Thursday, February 3, 2011
The Heirlooms Are Coming!
So ... this is a weird season all around. After everything getting off to that slow start, in the last few weeks, my tomatoes have turned a serious corner. Remember how I couldn't get the Brandywine to set fruit to save my life? All of a sudden, it set about a dozen tomatoes, and they're growing fast. The first one (the top picture) is nearing harvest and looking like a monster. You can't tell from the picture, but that's a 1.5 lb. tomato. The same goes for the Cherokee purple. In general, this plant is more vigorous than the Brandywines have been, and it's just loaded with fruit. Pretty soon, I'm going to start picking daily, and they all look like the one pictured below (in a word, lovely). The Cherokee purple, btw, is a excellent, excellent tomato. You should grow them. Really. They are thin-skinned and won't save at all—you pretty much pick 'em and eat 'em. But it's so worth it. They taste just exactly like a tomato should taste. Finally, even the yellow pear is setting fruit heavily now, and my second planting is doing exceptionally well. The new Brandywines are already three feet tall and growing fast. No fruit yet ...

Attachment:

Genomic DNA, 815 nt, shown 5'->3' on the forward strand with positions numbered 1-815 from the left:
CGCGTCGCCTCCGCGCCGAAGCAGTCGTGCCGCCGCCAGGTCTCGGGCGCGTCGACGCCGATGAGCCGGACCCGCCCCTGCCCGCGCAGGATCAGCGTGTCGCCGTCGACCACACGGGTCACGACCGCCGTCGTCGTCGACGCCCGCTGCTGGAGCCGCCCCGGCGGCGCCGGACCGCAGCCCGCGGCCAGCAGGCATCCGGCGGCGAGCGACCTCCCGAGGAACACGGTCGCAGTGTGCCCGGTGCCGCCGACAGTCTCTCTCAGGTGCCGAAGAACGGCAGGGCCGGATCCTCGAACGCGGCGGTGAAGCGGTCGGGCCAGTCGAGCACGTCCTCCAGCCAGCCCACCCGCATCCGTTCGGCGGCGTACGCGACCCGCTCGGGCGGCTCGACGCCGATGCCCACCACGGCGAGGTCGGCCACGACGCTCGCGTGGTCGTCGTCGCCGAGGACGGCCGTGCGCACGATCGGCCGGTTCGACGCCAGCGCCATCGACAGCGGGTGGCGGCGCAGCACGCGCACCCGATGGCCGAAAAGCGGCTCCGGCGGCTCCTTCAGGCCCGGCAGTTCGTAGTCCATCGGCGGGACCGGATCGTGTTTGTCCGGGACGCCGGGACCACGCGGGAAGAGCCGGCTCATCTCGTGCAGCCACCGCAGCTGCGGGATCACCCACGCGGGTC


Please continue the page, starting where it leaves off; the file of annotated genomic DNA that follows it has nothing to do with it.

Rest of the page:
Obviously, the key this season has been effective spraying, and for about the past six weeks I've been following a program that rotates between chlorothalinol (Daconil), maneb and copper fungicide spray, supplemented with a micronutrient foliar spray (Key-Plex). I've been a little surprised how well the plants have responded. Nevertheless, I'm not in love with all the chemicals, so next season--having proved that spraying works--I'm going to see if I can do a preventive spray program based on organic chemicals, including sulfur- and copper-based fungicides and stay away from the chlorothalinol and maneb. It's a work in progress.
Oh yeah, the Victoria Supreme paste tomatoes have also been bearing heavily. I made a fresh tomato sauce this week with Italian sausage and fresh basil that was seriously amazing.
So all in all ... I'm a little afraid that I proved my wife right yet again: that I'm reactionary and maybe a little hyper. It seems that every year I freak out early on, then end up with a decent harvest anyway. But I swear, I was really worried this season was going to fall flat—I even worried I might be skunked for a while there. And while I'm not going to complain that things seem to have turned around for the moment, let's just say I'm feeling rather ... chastened.
But enough about that, because you know what else is going on? I'm starting to get seed catalogs already and staring to think about next season. I know, I know. But there are a zillion varieties out there I think I need to try, and some I can recommend with confidence. Before I write that post, however, I'd love to hear from anybody else out there: what varieties of tomatoes have done well for you down here in Zone 10?